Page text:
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Commentary Samples from Exam 1, May 2001

Higher Level

Stephen Edgars The Secret Life of Books is about the nature of reading and
the power of literature to affect the reader. The poem personifies books, imagining
how they silently plot to draw in their readers, and then moves to a discussion of how the readers are changed
by their reading. Edgar structures his poem to illustrate the nature of this relationship between literature and
its readers.
The Secret Life of Books is divided into five stanzas, each six lines in length. A lyric poem, it is a brief
commentary revealing the speakers emotions on its topic. Within such a brief length, Edgar has developed a
specific structure to each stanza. Of the six lines in a stanza, the first is long (10-12 syllables), the second is
short (3-5 syllables), the third and fourth are long, the fifth is short, and the sixth is long. The second and sixth
lines of each stanza rhyme, or come close to rhyming, as do the third and fifth. This structure is consistent
throughout the entire length of the poem.
The first stanza introduces the idea of books after-hours scheming, and describes how they influence the
outside world: they do their work through others/ . . .by the twisting of heart. The stanza is consistent in voice
and character. Each sentence has they referring to books as its subject: They have... They know they do
their work... They have turned the world. However, the stanza also employs a contradiction to illustrate its
theme. On the one hand, the dominant image of books in the stanza is that produced by the simile in lines 3
and 4: Like invalids long reconciled /To stillness. Books are incapable of movement and seemingly inactive:
they cant move. On the other hand, the stanza describes their effects using language which suggests
movement: They have turned the world/ By the twisting of hearts. This contrast between images of stasis
and kinesis emphasizes the paradox of the poems theme: how can inanimate objects produce change?
The next stanza directly raises this question: What do they have to say and how do they say it? How
can a book speak? This question is not answered directly. Instead it introduces whimsical images of books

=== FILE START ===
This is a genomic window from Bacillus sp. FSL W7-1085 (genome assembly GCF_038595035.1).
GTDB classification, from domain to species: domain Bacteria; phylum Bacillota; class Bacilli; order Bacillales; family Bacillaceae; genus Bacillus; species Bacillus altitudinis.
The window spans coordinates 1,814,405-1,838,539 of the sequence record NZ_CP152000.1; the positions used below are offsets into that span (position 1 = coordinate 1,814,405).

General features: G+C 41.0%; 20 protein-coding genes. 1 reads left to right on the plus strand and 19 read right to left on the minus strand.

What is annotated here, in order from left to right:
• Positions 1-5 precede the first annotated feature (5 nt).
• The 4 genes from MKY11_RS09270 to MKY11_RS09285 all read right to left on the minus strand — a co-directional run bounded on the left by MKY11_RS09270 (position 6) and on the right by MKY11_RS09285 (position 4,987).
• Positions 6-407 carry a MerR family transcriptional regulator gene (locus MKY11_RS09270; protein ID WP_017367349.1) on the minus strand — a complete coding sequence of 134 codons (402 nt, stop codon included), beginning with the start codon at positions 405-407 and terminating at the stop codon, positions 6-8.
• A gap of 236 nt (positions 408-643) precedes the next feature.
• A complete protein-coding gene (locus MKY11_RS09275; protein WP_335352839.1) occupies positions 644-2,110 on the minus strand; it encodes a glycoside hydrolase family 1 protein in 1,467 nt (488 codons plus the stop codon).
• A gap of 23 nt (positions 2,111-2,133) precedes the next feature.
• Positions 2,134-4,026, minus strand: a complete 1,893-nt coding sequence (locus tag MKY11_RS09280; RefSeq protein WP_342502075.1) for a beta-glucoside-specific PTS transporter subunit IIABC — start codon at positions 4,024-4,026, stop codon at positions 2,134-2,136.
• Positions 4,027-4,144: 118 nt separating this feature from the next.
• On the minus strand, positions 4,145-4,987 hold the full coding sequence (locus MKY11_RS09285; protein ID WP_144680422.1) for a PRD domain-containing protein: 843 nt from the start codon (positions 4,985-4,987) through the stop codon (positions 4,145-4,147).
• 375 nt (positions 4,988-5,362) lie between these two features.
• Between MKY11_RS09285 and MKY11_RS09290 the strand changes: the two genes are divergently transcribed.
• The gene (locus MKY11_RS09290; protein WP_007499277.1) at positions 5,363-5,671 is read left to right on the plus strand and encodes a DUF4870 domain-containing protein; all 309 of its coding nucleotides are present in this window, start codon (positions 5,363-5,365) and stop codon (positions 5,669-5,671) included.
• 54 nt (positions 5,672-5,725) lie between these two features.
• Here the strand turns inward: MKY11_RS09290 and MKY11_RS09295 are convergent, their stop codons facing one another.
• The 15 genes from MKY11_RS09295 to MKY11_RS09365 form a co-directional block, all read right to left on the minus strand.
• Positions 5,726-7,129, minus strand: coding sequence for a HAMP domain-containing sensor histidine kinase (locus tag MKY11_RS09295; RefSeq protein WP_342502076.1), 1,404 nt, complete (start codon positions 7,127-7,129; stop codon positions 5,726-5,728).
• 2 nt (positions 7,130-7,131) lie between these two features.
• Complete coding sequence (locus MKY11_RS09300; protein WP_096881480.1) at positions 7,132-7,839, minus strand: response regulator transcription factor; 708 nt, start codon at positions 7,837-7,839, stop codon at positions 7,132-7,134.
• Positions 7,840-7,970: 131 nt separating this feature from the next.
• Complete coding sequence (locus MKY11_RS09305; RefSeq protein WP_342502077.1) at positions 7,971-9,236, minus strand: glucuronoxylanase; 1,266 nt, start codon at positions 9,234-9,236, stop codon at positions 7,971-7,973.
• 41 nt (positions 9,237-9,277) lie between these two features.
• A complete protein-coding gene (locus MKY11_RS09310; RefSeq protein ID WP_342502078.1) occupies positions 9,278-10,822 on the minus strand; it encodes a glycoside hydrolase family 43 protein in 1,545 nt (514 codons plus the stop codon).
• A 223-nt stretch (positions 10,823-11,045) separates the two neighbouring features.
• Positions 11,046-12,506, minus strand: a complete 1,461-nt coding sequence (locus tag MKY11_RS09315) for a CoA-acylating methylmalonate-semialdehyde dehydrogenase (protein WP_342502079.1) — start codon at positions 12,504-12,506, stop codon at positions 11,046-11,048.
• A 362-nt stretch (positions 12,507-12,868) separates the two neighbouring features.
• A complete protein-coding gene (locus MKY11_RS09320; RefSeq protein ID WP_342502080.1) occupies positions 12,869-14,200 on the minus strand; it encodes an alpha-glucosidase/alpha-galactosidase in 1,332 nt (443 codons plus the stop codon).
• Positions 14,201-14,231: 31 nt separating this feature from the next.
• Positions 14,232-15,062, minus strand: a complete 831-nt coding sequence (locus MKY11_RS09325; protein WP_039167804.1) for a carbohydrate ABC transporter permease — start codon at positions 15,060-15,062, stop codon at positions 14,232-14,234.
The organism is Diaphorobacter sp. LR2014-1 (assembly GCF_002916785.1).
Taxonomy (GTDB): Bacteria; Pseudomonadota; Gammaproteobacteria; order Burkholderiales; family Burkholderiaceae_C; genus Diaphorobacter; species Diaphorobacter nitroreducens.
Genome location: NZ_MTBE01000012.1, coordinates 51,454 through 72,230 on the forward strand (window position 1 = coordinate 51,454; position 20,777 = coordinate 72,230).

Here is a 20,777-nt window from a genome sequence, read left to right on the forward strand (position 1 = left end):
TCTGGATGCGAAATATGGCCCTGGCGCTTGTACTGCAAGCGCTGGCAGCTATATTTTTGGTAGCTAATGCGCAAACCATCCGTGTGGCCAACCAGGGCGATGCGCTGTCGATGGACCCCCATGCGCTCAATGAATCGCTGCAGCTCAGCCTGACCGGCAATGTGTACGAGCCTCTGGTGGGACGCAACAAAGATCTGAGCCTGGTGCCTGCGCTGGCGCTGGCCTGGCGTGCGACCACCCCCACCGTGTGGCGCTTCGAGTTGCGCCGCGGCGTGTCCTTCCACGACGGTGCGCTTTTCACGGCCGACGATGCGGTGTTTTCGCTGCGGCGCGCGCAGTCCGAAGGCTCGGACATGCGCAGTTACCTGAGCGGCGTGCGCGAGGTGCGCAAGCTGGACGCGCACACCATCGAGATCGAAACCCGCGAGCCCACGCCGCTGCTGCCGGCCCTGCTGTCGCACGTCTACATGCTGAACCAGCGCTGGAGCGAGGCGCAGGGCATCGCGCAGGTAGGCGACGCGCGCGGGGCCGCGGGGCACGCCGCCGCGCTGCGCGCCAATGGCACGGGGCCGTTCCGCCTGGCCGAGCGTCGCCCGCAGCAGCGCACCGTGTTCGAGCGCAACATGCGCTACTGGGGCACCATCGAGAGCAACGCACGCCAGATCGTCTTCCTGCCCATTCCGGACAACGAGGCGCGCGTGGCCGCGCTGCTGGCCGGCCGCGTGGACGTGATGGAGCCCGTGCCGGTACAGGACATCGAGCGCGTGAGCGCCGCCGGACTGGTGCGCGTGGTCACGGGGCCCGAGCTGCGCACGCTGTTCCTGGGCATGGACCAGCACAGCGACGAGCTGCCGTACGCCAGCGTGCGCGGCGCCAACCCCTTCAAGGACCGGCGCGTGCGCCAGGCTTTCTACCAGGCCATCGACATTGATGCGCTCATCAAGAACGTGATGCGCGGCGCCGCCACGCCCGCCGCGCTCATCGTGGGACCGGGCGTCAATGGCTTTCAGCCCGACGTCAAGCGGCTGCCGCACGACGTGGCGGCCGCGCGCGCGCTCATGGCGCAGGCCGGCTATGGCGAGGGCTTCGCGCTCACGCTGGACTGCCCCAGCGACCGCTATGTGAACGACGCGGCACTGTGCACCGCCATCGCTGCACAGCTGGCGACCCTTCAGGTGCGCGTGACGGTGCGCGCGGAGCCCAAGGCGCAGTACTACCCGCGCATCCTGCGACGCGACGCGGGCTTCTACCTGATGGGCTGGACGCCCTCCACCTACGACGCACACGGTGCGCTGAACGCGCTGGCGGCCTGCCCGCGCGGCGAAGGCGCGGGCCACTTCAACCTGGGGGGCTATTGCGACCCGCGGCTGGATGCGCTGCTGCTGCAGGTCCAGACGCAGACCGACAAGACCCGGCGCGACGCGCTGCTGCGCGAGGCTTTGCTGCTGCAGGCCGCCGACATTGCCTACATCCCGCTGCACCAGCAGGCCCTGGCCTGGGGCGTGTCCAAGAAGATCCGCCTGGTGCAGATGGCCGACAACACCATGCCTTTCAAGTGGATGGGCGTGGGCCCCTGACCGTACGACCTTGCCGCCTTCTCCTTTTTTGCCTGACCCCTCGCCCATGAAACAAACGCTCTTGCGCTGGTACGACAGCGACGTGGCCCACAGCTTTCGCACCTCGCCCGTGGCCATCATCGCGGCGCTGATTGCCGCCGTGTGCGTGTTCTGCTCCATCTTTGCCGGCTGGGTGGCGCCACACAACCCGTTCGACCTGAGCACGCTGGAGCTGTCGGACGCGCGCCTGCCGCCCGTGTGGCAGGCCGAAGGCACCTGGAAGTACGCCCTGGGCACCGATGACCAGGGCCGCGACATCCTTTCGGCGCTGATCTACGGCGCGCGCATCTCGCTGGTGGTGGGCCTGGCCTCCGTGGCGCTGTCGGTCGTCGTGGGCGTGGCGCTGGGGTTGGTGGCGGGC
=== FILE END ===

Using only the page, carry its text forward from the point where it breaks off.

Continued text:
plotting in the library/ At night or the sun room. The stanza also introduces the use of the second person:
something is going on,/ You may suspect... For the first time in the poem interplay exists between they
(the books) and you (the reader). However, such interaction is only mental-suspicion. The reader has not yet
opened the book and begun to read. The stanza is mainly preparatory - it describes the setting (library or sun
room), introduces a second character, and, most importantly, creates tension in the poem by bringing up an
unanswered question. This quality of unfinishedness is emphasized by Edgars use of an incomplete sentence
at the end of the stanza. Completion, he suggests, will come later.
The third stanza begins by completing the sentence that ended the previous stanza: Yet they/ Need
you. The use of Need to begin the stanza establishes its dominant idea, that a book needs a reader to
become complete. In this, the central stanza of the poem, the reader (you) picks up one of them and
begins to read. Another question is raised: Why this one? The answer has been provided by the previous
two stanzas set-up: the books stratagems have drawn you in. The stanza contains images of determinism,
the selfish gene, alluding to science as an attempt to answer our questions. But the author seems to disagree
that a selfish or other gene causes our choice of reading matter; he prefers his capricious idea of books
secret midnight strategy sessions. Literature itself is what draws the reader in and it is addictive: already the
blurb/ is drawing in/ Some further text. To demonstrate this, Edgar again leaves his final sentence of the
stanza unfinished, showing how one word leads to the next.
The fourth stanza continues the idea of one book leading to another, an atlas or gazetteer, for example,
to look up unfamiliar place-names. But in the fourth stanza Edgar moves on from the idea of addictive reading
and begins to answer the question posed in stanza two: how do books speak? The answer he provides is that